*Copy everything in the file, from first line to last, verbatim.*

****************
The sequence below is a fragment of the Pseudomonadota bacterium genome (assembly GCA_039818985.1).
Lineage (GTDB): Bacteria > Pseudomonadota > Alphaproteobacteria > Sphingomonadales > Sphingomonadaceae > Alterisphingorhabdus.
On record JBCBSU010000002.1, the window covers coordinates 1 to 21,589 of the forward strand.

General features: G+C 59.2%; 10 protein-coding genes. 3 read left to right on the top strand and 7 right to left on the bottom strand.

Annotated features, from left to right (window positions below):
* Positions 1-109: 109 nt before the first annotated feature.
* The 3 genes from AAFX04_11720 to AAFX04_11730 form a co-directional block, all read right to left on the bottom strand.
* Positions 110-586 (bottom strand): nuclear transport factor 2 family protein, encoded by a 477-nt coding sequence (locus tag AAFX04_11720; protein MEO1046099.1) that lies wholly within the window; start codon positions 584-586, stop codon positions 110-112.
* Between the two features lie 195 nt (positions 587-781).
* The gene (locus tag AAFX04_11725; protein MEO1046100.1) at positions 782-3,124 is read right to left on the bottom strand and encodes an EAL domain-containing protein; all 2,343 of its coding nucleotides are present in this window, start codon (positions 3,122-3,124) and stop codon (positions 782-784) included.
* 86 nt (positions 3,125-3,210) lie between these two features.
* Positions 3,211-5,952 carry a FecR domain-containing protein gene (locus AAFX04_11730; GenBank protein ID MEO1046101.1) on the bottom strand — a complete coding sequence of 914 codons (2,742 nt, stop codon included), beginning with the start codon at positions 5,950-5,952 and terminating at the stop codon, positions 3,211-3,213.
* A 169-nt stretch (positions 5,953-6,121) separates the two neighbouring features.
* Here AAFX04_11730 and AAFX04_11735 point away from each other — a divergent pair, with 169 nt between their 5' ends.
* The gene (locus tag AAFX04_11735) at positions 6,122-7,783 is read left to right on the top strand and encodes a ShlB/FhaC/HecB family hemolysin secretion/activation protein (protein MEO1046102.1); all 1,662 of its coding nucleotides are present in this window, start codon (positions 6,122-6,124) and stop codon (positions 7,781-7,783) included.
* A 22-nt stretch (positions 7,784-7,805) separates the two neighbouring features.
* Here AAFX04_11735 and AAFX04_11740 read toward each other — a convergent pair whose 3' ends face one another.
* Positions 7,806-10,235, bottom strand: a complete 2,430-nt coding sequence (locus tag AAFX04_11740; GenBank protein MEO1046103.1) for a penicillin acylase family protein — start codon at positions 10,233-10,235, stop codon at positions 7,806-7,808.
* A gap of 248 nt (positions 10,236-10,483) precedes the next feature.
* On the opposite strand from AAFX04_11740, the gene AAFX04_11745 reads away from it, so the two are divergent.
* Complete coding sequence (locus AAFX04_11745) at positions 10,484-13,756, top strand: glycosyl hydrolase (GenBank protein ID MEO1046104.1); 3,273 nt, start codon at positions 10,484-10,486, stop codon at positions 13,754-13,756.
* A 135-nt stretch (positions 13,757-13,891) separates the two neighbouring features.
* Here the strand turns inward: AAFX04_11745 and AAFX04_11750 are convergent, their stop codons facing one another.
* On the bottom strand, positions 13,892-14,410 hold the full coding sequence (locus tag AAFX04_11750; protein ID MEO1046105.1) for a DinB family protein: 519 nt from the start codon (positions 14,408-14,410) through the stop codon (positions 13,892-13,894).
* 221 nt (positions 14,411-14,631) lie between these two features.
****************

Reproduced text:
The sequence below is a fragment of the Pseudomonadota bacterium genome (assembly GCA_039818985.1).
Lineage (GTDB): Bacteria > Pseudomonadota > Alphaproteobacteria > Sphingomonadales > Sphingomonadaceae > Alterisphingorhabdus.
On record JBCBSU010000002.1, the window covers coordinates 1 to 21,589 of the forward strand.

General features: G+C 59.2%; 10 protein-coding genes. 3 read left to right on the top strand and 7 right to left on the bottom strand.

Annotated features, from left to right (window positions below):
* Positions 1-109: 109 nt before the first annotated feature.
* The 3 genes from AAFX04_11720 to AAFX04_11730 form a co-directional block, all read right to left on the bottom strand.
* Positions 110-586 (bottom strand): nuclear transport factor 2 family protein, encoded by a 477-nt coding sequence (locus tag AAFX04_11720; protein MEO1046099.1) that lies wholly within the window; start codon positions 584-586, stop codon positions 110-112.
* Between the two features lie 195 nt (positions 587-781).
* The gene (locus tag AAFX04_11725; protein MEO1046100.1) at positions 782-3,124 is read right to left on the bottom strand and encodes an EAL domain-containing protein; all 2,343 of its coding nucleotides are present in this window, start codon (positions 3,122-3,124) and stop codon (positions 782-784) included.
* 86 nt (positions 3,125-3,210) lie between these two features.
* Positions 3,211-5,952 carry a FecR domain-containing protein gene (locus AAFX04_11730; GenBank protein ID MEO1046101.1) on the bottom strand — a complete coding sequence of 914 codons (2,742 nt, stop codon included), beginning with the start codon at positions 5,950-5,952 and terminating at the stop codon, positions 3,211-3,213.
* A 169-nt stretch (positions 5,953-6,121) separates the two neighbouring features.
* Here AAFX04_11730 and AAFX04_11735 point away from each other — a divergent pair, with 169 nt between their 5' ends.
* The gene (locus tag AAFX04_11735) at positions 6,122-7,783 is read left to right on the top strand and encodes a ShlB/FhaC/HecB family hemolysin secretion/activation protein (protein MEO1046102.1); all 1,662 of its coding nucleotides are present in this window, start codon (positions 6,122-6,124) and stop codon (positions 7,781-7,783) included.
* A 22-nt stretch (positions 7,784-7,805) separates the two neighbouring features.
* Here AAFX04_11735 and AAFX04_11740 read toward each other — a convergent pair whose 3' ends face one another.
* Positions 7,806-10,235, bottom strand: a complete 2,430-nt coding sequence (locus tag AAFX04_11740; GenBank protein MEO1046103.1) for a penicillin acylase family protein — start codon at positions 10,233-10,235, stop codon at positions 7,806-7,808.
* A gap of 248 nt (positions 10,236-10,483) precedes the next feature.
* On the opposite strand from AAFX04_11740, the gene AAFX04_11745 reads away from it, so the two are divergent.
* Complete coding sequence (locus AAFX04_11745) at positions 10,484-13,756, top strand: glycosyl hydrolase (GenBank protein ID MEO1046104.1); 3,273 nt, start codon at positions 10,484-10,486, stop codon at positions 13,754-13,756.
* A 135-nt stretch (positions 13,757-13,891) separates the two neighbouring features.
* Here the strand turns inward: AAFX04_11745 and AAFX04_11750 are convergent, their stop codons facing one another.
* On the bottom strand, positions 13,892-14,410 hold the full coding sequence (locus tag AAFX04_11750; protein ID MEO1046105.1) for a DinB family protein: 519 nt from the start codon (positions 14,408-14,410) through the stop codon (positions 13,892-13,894).
* 221 nt (positions 14,411-14,631) lie between these two features.